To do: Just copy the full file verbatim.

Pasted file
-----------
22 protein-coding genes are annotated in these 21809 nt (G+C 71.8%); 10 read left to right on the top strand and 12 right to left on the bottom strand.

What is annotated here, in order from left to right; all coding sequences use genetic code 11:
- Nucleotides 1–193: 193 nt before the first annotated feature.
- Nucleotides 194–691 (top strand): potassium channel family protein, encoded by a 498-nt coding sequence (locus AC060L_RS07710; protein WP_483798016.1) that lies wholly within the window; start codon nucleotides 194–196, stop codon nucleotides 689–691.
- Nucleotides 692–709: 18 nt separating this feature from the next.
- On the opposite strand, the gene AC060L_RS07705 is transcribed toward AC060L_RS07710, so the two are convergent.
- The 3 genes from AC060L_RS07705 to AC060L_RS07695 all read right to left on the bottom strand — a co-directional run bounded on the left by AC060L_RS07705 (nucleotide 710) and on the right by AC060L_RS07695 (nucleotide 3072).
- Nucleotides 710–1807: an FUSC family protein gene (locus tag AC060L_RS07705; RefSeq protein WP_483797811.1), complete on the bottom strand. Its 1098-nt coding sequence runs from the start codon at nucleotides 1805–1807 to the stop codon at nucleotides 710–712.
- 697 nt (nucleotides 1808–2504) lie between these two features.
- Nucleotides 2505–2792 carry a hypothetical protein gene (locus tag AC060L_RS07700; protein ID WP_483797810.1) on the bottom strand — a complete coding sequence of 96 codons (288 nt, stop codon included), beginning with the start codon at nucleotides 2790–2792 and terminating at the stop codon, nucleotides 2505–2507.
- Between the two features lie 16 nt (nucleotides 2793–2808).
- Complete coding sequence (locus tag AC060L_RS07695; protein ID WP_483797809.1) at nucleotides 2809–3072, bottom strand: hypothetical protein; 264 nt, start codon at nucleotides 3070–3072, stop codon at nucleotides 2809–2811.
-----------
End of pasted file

22 protein-coding genes are annotated in these 21809 nt (G+C 71.8%); 10 read left to right on the top strand and 12 right to left on the bottom strand.

What is annotated here, in order from left to right; all coding sequences use genetic code 11:
- Nucleotides 1–193: 193 nt before the first annotated feature.
- Nucleotides 194–691 (top strand): potassium channel family protein, encoded by a 498-nt coding sequence (locus AC060L_RS07710; protein WP_483798016.1) that lies wholly within the window; start codon nucleotides 194–196, stop codon nucleotides 689–691.
- Nucleotides 692–709: 18 nt separating this feature from the next.
- On the opposite strand, the gene AC060L_RS07705 is transcribed toward AC060L_RS07710, so the two are convergent.
- The 3 genes from AC060L_RS07705 to AC060L_RS07695 all read right to left on the bottom strand — a co-directional run bounded on the left by AC060L_RS07705 (nucleotide 710) and on the right by AC060L_RS07695 (nucleotide 3072).
- Nucleotides 710–1807: an FUSC family protein gene (locus tag AC060L_RS07705; RefSeq protein WP_483797811.1), complete on the bottom strand. Its 1098-nt coding sequence runs from the start codon at nucleotides 1805–1807 to the stop codon at nucleotides 710–712.
- 697 nt (nucleotides 1808–2504) lie between these two features.
- Nucleotides 2505–2792 carry a hypothetical protein gene (locus tag AC060L_RS07700; protein ID WP_483797810.1) on the bottom strand — a complete coding sequence of 96 codons (288 nt, stop codon included), beginning with the start codon at nucleotides 2790–2792 and terminating at the stop codon, nucleotides 2505–2507.
- Between the two features lie 16 nt (nucleotides 2793–2808).
- Complete coding sequence (locus tag AC060L_RS07695; protein ID WP_483797809.1) at nucleotides 2809–3072, bottom strand: hypothetical protein; 264 nt, start codon at nucleotides 3070–3072, stop codon at nucleotides 2809–2811.